Where have I heard this story before? Oh, yeah. In this exact same district. Sands leaves the seat the exact same way he got the seat. Sit back for some history.
The Louisa-west Muscatine County based seat has frustrated Democrats for many cycles, much like Cedar County's House 73. So close to Johnson County, so reachable on paper, so difficult in practice. Democrats Frank Best in 2008 and Sara Sedlacek in 2012 both reached the upper 40s but fell short; both have taken their names off the list this time but Dems are likely to announce a name soon.
(Past party switches were an issue in the 1st CD and the Johnson County supervisor race; will they be an issue at the House 88 Republican convention? The fix seems to be pretty clearly in, but rumor mill says Delzell has some crossover history...)
House 88 first took on its approximate format in the 1991 map. Democrat Mark Shearer (who later served in the Senate) inherited it, but lost to Barry Brauns in 1992.
Democrats let the seat go in 1994, then recruited a Some Dude to challenge Brauns in 1996.
That would be me.#tbt 2: what's wrong with this picture? Columbus Jct fall 1996 attn @NateBoulton @fcbest pic.twitter.com/rSoaohBx87— John Deeth (@johndeeth) October 23, 2014
The district came up into Johnson County at the time, and I lived in Lone Tree. (It now goes south and covers rural Des Moines County instead). I pretty much had nothing but doorknocking - I was the 85th candidate recruited and must have been below #80 on the target list. Got stomped in the rurals, won a couple small towns and helped Bill Clinton and Tom Harkin carry Louisa County. Final score was 62-38%, which probably represents a bare minimum.
For the record I am NOT moving and running again. Not that anyone has asked.
The seat was a top target in 2000 when Sally Stutsman ran, but she lost to Brauns 55-45. Given her success in her county races and her two later runs in House 77 (where she's retiring and Amy Nielsen is the nominee) I'd say the 1990s configuration of that seat was unwinnable.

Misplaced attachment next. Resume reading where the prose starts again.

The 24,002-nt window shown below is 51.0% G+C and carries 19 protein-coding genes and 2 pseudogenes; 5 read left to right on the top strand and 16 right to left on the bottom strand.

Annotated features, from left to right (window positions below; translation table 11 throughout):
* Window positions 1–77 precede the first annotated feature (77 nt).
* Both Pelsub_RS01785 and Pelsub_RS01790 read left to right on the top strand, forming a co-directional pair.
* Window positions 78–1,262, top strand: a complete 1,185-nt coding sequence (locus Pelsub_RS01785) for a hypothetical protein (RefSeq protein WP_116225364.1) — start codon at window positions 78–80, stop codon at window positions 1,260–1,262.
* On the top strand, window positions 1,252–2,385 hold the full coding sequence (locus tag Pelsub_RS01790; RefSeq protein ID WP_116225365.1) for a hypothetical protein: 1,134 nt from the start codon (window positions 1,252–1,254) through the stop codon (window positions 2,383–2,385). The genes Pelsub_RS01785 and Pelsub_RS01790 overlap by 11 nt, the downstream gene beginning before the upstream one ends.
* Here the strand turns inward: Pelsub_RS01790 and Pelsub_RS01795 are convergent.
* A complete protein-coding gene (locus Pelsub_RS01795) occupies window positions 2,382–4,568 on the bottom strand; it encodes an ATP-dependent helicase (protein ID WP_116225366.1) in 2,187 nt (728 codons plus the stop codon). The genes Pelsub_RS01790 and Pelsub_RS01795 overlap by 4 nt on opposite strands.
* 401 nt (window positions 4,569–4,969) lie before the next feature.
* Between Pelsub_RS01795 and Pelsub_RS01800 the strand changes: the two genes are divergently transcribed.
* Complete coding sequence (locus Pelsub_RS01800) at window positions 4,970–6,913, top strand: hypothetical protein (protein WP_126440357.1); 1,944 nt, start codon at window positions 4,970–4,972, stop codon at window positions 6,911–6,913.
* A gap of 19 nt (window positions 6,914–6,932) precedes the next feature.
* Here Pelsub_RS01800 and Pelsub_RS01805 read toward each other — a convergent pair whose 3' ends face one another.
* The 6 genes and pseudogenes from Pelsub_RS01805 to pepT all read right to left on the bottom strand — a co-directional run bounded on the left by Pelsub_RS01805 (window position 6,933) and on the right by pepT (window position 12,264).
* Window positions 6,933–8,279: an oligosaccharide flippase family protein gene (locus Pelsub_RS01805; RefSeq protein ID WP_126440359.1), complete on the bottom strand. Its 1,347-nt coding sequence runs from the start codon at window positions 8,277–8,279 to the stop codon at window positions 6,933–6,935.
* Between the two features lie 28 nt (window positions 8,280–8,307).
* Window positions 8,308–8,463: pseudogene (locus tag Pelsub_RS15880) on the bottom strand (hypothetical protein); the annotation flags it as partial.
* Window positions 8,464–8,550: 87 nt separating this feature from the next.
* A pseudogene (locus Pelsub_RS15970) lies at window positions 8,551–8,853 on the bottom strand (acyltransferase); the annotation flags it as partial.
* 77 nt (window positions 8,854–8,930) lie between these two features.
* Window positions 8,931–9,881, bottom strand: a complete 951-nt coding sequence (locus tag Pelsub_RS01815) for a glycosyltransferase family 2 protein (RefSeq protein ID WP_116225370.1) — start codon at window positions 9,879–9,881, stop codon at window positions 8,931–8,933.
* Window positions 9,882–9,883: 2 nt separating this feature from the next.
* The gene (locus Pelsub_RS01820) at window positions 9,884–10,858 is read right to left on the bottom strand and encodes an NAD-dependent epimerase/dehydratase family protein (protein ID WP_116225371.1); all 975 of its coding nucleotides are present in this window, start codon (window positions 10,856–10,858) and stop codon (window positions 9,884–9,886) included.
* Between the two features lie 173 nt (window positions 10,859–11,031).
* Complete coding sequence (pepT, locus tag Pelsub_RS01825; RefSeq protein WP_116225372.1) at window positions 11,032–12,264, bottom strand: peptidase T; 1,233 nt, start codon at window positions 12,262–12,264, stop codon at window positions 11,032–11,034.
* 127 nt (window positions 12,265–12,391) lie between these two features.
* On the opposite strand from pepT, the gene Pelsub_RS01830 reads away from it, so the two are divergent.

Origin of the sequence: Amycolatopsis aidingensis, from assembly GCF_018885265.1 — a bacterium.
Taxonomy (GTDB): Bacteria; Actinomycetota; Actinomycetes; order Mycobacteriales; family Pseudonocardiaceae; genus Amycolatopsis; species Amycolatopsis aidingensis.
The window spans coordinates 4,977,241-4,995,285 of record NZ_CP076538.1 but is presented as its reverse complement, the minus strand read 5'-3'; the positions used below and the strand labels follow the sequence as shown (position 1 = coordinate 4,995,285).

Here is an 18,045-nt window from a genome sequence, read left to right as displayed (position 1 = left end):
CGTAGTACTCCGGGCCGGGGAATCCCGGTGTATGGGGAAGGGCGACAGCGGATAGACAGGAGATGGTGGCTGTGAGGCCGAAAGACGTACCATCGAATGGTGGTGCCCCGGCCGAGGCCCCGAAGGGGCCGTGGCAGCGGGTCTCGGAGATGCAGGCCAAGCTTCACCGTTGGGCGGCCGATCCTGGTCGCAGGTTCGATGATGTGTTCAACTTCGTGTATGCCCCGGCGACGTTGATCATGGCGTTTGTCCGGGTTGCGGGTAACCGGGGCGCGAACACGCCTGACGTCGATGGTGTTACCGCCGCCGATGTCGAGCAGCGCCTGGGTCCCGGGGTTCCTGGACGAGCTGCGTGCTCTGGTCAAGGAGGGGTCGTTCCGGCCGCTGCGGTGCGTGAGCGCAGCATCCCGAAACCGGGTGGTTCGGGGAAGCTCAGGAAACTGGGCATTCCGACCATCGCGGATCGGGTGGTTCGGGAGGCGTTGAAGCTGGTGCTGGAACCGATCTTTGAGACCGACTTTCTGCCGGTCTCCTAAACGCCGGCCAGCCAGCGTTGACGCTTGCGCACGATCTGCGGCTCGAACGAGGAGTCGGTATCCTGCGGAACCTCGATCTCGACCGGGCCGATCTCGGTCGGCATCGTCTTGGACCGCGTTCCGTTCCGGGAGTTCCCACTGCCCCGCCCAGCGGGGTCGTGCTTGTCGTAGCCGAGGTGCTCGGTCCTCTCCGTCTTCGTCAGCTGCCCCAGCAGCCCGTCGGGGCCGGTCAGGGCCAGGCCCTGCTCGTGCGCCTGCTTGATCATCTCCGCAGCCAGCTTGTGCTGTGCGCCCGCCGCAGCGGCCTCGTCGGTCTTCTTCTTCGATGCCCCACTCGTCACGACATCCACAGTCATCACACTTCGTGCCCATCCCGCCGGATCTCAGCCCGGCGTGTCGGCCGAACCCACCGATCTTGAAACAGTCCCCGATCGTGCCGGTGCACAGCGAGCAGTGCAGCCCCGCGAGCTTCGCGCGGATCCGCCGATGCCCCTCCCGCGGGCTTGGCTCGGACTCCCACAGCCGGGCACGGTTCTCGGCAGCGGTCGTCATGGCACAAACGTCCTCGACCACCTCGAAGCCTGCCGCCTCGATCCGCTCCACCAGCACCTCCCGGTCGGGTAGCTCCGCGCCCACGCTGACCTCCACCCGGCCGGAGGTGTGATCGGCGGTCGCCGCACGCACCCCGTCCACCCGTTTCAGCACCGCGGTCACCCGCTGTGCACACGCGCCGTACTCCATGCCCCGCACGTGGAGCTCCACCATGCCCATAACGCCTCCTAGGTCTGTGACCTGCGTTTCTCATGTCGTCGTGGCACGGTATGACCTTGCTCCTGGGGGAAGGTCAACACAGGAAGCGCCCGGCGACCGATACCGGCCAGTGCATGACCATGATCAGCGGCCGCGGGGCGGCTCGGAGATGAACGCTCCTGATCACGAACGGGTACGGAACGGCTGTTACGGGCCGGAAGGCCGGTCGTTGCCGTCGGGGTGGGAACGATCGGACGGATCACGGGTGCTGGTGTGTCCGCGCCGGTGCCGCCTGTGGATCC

But a lot has changed, demographically more than geographically. The current House 88 is the top Hispanic seat in the state. West Liberty is Hispanic majority, Columbus Junction is close, and Nichols is also heavily Hispanic and Burmese. In the Year of Trump, this gives Democrats a great pickup opportunity.
In 2002 a couple of re-districting pair-ups shuffled this seat. Brauns was placed in a very un-even pairup with fellow Republican Jim Hahn: one precinct from the old rural Brauns seat, and the whole city of Muscatine which was the core of Hahn's. The rural district also lost the northern tier of Muscatine county, a key part of Brauns' base (as I learned the hard way), which went north to the Cedar County seat. That area got put back into the Louisa district in the 2011 map.
On the Senate side, long long long time GOP incumbent Richard Drake was paired up with a rookie Democrat, who had used right to lifer support to upset Jack Rife, one of the last pro-choice Republicans.
That rookie Democrat would be Tom Fiegen. And this pair up made things complicated. Dick Drake was MORE than ready to retire. But under redistricting law, if Drake had retired, there would be no election. Fiegen would simply hold the seat till 2004.
I'm certainly not an insider on Muscatine County GOP politics, but what happened next is pretty clear. Hahn was slated to get the Senate seat in 2004, which would open up the Muscatine city based House seat for Brauns.
Brauns filed for re-election in the rural Muscatine-Louisa based seat - listing a post office box in Nichols as his address. Then, immediately after the primary, Brauns all of a sudden decided NOT to run for re-election after all. And banker Tom Sands just so happened to be ready to run.
In 2004 the masterplan didn't play out perfectly. Hahn did move over to the Senate, defeating Fiegen again. (Fiegen's lifetime election record is now 1 win, 4 losses.) And Brauns, apparently unhappy with the Nichols post office, filed in the Muscatine city seat, from the same house he had "moved out of" before. But the comeback was thwarted by Democrat Nathan Reichert, who served three terms.
I could keep trying up the loose ends to this story, but it already took me enough tale-telling to get to the point. There are many, many tangents that ripple into many neighboring districts, and I'm just getting back to writing and not ready for a District Of The Day marathon.
Just one last story.
If you've ever been a candidate, you don't forget your best helpers. Columbus Junction is a tough town to doorknock. Lots and lots of hills and a really weird street pattern. One of my best 1996 doorknocking partners was a high school student from CJ, who's gone on to some great success as an attorney in Des Moines. You may have heard the name Nate Boulton this week. At least ONE of us was able to win an election, and I'm especially proud. Congrats, Senator.